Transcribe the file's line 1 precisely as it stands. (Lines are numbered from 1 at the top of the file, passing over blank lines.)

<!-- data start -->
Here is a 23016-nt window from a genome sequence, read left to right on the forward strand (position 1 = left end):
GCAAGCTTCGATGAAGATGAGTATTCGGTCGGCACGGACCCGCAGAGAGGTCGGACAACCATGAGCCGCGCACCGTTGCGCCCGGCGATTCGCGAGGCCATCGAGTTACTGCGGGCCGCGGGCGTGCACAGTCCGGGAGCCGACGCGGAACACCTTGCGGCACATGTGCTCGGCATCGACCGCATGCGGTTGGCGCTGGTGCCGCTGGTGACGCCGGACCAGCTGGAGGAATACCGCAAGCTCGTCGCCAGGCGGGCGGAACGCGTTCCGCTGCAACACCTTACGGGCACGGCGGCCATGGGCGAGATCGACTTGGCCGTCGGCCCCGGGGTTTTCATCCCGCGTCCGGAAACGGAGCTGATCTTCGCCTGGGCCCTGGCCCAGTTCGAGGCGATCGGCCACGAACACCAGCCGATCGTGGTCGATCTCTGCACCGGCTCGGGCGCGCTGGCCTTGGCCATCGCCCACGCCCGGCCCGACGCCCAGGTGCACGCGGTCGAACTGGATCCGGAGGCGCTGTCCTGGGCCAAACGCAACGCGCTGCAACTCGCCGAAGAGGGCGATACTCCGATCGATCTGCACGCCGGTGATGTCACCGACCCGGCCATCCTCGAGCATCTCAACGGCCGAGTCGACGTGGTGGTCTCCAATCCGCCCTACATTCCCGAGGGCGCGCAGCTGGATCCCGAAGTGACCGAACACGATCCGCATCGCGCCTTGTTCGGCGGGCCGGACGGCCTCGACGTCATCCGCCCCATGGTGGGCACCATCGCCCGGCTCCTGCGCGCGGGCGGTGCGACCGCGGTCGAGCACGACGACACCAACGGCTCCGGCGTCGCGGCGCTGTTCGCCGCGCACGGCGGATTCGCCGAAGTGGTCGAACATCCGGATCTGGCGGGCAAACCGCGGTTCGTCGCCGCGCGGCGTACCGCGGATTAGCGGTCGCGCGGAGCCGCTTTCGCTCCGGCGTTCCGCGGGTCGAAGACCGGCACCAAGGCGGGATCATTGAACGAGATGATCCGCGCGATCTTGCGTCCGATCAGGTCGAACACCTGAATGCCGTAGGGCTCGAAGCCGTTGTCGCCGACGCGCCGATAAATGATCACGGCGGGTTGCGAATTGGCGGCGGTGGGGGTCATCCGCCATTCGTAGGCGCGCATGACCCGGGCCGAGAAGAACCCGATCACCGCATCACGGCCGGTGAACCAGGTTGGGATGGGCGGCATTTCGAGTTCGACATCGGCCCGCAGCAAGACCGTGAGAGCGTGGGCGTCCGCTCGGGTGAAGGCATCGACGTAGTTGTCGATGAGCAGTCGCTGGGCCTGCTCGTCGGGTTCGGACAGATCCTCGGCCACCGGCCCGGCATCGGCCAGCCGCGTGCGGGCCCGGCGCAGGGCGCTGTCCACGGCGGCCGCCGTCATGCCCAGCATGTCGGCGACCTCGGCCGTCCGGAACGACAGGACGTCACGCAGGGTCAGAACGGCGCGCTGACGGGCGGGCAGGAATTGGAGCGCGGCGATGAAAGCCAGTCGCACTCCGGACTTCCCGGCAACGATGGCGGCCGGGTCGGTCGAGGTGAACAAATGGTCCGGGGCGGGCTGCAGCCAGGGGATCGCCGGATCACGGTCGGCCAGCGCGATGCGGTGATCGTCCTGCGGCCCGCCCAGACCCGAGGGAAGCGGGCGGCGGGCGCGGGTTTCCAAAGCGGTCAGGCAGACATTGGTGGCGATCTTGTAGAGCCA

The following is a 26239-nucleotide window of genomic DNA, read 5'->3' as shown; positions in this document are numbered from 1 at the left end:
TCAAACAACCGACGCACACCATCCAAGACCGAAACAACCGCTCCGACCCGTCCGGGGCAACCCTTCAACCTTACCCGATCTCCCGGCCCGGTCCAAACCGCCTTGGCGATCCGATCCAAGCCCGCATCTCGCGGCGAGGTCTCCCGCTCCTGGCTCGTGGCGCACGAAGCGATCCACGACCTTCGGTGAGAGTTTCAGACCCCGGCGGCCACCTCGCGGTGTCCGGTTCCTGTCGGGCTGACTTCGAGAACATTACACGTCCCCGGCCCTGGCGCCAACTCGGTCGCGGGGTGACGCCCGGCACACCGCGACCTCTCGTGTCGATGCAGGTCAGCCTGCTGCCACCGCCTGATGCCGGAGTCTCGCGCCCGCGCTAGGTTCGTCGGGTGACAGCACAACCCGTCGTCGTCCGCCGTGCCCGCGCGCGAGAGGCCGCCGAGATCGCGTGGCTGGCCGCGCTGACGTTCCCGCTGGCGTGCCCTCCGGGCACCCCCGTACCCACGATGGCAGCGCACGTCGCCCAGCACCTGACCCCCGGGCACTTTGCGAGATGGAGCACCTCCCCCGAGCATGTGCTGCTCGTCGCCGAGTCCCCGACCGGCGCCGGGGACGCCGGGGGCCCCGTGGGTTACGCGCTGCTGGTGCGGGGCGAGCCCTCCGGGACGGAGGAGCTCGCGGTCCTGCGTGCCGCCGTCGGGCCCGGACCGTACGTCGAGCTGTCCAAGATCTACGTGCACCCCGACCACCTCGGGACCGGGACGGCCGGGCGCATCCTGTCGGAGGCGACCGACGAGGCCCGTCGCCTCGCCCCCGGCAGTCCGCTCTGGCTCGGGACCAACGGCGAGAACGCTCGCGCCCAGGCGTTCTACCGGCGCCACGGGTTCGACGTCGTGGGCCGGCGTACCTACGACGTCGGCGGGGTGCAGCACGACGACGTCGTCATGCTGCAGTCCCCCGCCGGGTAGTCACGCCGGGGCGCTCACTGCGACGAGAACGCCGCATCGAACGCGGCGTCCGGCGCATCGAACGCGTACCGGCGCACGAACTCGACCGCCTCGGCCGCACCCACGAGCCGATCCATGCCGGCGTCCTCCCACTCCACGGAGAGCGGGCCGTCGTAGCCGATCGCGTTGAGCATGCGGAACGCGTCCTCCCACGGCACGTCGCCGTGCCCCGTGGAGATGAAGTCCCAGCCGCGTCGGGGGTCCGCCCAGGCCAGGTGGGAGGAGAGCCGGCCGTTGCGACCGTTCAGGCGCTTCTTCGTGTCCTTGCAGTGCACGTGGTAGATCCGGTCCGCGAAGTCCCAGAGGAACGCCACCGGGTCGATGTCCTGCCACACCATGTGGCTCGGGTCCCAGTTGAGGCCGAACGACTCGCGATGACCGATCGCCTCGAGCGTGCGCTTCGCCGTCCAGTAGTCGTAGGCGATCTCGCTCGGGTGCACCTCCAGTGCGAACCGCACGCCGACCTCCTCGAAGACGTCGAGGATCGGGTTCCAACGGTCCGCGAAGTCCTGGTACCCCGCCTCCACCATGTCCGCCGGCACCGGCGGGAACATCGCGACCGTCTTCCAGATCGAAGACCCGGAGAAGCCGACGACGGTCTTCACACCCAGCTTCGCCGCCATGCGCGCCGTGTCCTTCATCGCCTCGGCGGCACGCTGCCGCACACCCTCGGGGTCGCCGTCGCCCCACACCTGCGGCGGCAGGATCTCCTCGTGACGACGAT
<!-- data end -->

Here is a 23016-nt window from a genome sequence, read left to right on the forward strand (position 1 = left end):